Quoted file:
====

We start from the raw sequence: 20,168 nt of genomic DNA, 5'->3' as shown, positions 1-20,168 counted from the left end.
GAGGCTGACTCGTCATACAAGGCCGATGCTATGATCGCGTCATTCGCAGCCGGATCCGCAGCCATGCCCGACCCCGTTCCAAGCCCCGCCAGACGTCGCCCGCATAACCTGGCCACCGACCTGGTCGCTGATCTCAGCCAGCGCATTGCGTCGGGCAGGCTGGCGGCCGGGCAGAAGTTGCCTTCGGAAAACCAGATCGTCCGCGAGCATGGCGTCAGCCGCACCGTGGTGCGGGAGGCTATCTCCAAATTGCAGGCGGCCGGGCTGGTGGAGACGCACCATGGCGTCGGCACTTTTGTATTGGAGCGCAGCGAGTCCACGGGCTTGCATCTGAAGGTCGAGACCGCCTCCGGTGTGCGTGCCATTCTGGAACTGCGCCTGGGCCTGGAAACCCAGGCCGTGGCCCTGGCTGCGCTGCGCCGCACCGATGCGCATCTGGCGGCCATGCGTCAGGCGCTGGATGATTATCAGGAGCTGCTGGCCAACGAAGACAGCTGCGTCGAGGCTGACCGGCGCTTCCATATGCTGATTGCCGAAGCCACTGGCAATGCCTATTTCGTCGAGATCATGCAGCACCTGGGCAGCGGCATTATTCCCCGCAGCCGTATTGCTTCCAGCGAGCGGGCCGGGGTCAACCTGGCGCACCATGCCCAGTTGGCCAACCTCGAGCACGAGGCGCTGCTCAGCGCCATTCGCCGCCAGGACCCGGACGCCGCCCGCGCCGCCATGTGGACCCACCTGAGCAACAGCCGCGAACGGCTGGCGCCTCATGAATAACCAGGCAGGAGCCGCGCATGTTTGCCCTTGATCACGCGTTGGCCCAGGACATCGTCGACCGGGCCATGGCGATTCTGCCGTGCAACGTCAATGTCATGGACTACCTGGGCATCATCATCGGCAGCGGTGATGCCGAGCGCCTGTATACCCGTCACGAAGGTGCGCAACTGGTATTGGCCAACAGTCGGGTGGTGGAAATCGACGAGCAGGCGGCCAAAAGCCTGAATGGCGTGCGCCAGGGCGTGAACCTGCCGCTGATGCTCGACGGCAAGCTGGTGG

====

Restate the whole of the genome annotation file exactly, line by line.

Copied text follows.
We start from the raw sequence: 20,168 nt of genomic DNA, 5'->3' as shown, positions 1-20,168 counted from the left end.
GAGGCTGACTCGTCATACAAGGCCGATGCTATGATCGCGTCATTCGCAGCCGGATCCGCAGCCATGCCCGACCCCGTTCCAAGCCCCGCCAGACGTCGCCCGCATAACCTGGCCACCGACCTGGTCGCTGATCTCAGCCAGCGCATTGCGTCGGGCAGGCTGGCGGCCGGGCAGAAGTTGCCTTCGGAAAACCAGATCGTCCGCGAGCATGGCGTCAGCCGCACCGTGGTGCGGGAGGCTATCTCCAAATTGCAGGCGGCCGGGCTGGTGGAGACGCACCATGGCGTCGGCACTTTTGTATTGGAGCGCAGCGAGTCCACGGGCTTGCATCTGAAGGTCGAGACCGCCTCCGGTGTGCGTGCCATTCTGGAACTGCGCCTGGGCCTGGAAACCCAGGCCGTGGCCCTGGCTGCGCTGCGCCGCACCGATGCGCATCTGGCGGCCATGCGTCAGGCGCTGGATGATTATCAGGAGCTGCTGGCCAACGAAGACAGCTGCGTCGAGGCTGACCGGCGCTTCCATATGCTGATTGCCGAAGCCACTGGCAATGCCTATTTCGTCGAGATCATGCAGCACCTGGGCAGCGGCATTATTCCCCGCAGCCGTATTGCTTCCAGCGAGCGGGCCGGGGTCAACCTGGCGCACCATGCCCAGTTGGCCAACCTCGAGCACGAGGCGCTGCTCAGCGCCATTCGCCGCCAGGACCCGGACGCCGCCCGCGCCGCCATGTGGACCCACCTGAGCAACAGCCGCGAACGGCTGGCGCCTCATGAATAACCAGGCAGGAGCCGCGCATGTTTGCCCTTGATCACGCGTTGGCCCAGGACATCGTCGACCGGGCCATGGCGATTCTGCCGTGCAACGTCAATGTCATGGACTACCTGGGCATCATCATCGGCAGCGGTGATGCCGAGCGCCTGTATACCCGTCACGAAGGTGCGCAACTGGTATTGGCCAACAGTCGGGTGGTGGAAATCGACGAGCAGGCGGCCAAAAGCCTGAATGGCGTGCGCCAGGGCGTGAACCTGCCGCTGATGCTCGACGGCAAGCTGGTGG